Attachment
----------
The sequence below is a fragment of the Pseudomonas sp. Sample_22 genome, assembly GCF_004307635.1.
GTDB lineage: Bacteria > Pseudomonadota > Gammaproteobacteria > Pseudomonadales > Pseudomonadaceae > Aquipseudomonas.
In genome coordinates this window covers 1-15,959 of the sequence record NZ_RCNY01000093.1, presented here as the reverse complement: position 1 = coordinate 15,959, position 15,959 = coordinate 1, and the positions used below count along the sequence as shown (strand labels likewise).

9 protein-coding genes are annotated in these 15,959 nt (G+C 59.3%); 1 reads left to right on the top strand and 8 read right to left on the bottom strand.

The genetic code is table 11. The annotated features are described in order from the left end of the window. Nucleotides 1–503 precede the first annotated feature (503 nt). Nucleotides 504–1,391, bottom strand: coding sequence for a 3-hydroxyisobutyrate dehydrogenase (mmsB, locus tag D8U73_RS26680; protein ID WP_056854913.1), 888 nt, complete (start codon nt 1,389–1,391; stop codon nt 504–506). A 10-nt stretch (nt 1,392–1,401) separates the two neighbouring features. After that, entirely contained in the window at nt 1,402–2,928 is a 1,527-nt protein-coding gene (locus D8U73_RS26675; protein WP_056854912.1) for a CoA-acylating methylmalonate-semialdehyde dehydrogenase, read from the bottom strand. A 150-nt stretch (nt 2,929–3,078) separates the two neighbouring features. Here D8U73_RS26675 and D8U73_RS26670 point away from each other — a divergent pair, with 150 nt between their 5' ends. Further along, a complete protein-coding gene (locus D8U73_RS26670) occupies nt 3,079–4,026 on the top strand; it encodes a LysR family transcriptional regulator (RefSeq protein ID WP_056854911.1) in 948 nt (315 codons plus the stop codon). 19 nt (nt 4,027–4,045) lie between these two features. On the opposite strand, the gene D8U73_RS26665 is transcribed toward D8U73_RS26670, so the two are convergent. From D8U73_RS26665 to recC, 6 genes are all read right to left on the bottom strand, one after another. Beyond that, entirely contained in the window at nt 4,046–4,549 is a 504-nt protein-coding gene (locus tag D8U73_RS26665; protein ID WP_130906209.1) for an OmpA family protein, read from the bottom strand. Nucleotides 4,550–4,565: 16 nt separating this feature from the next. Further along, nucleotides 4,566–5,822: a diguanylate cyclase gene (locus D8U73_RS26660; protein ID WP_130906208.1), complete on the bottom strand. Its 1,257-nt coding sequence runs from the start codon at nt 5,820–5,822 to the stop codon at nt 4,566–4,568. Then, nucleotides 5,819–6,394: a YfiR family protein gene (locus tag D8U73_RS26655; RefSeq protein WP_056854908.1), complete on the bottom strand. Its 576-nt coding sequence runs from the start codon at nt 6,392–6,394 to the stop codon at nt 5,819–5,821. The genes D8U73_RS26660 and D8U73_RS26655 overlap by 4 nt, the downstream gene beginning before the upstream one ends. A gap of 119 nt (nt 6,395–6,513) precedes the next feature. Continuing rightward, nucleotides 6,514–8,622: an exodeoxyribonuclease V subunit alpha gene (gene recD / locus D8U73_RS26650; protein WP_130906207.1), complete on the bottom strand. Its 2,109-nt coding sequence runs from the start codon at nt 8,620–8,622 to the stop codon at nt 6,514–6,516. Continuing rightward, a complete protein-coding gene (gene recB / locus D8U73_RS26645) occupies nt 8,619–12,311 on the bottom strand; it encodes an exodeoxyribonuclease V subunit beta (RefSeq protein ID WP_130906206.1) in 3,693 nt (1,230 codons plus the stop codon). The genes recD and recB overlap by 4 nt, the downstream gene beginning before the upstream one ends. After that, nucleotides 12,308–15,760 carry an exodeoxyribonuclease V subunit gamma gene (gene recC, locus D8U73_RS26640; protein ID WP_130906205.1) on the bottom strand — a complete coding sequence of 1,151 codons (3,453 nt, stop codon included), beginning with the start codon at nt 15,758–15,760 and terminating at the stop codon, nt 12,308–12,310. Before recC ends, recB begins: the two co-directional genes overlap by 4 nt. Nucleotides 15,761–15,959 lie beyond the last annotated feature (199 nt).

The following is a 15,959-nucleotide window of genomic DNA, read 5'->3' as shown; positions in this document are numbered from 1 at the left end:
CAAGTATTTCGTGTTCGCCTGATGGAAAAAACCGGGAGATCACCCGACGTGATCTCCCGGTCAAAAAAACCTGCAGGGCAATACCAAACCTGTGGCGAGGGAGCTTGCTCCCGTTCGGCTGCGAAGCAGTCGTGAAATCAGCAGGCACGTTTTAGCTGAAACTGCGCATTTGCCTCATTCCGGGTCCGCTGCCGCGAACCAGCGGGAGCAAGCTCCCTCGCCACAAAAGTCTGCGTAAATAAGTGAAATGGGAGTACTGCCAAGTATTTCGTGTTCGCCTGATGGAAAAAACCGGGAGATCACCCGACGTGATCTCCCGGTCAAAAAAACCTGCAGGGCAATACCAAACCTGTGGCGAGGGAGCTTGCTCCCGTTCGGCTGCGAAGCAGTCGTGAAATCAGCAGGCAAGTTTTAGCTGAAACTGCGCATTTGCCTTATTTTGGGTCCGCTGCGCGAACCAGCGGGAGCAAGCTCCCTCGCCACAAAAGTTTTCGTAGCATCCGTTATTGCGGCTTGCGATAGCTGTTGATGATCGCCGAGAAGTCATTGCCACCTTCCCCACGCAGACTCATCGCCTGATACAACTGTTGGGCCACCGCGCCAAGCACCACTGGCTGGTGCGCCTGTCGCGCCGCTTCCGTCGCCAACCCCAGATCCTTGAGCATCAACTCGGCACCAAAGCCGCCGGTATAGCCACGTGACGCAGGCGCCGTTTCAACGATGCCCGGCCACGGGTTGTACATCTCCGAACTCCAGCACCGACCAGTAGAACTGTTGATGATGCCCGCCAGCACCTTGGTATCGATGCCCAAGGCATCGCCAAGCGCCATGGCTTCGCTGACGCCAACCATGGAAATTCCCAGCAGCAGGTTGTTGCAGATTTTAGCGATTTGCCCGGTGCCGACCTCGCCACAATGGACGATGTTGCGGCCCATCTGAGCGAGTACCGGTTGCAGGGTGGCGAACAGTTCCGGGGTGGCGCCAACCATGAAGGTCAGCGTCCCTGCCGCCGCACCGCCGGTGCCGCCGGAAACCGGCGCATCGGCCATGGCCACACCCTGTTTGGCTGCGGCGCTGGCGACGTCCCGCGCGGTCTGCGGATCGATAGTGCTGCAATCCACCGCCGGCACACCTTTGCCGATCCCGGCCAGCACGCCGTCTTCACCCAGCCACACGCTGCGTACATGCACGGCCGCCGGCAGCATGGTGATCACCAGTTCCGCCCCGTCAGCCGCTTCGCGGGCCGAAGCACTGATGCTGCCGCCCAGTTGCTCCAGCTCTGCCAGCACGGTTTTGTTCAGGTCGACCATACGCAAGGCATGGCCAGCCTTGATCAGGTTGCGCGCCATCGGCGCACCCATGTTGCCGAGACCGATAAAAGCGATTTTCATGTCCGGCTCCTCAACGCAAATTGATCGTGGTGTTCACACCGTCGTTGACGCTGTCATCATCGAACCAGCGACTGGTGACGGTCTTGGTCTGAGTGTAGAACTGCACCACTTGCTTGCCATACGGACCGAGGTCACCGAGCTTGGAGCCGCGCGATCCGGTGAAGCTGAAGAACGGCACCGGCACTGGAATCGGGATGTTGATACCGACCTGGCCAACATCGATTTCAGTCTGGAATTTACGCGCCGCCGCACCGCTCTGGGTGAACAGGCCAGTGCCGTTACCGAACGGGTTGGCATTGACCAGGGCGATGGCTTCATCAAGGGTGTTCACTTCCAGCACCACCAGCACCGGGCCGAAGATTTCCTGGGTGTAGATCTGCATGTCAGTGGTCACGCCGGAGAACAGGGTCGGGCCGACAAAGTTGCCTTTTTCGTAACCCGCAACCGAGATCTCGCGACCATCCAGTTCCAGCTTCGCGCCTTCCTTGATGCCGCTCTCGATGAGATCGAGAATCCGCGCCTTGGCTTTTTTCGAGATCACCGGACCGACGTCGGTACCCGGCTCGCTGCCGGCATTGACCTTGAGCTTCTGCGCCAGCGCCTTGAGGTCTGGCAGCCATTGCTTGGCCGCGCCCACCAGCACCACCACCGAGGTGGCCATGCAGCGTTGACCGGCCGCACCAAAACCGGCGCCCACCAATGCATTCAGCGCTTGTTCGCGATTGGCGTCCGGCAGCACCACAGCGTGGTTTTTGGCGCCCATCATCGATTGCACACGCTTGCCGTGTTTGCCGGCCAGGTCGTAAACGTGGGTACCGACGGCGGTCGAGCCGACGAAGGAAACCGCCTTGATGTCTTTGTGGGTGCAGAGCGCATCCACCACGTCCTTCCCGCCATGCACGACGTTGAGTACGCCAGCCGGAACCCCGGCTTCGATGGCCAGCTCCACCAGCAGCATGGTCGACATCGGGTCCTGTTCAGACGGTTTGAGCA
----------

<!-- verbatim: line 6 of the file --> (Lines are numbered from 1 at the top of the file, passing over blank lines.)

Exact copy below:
The following is a 15,959-nucleotide window of genomic DNA, read 5'->3' as shown; positions in this document are numbered from 1 at the left end: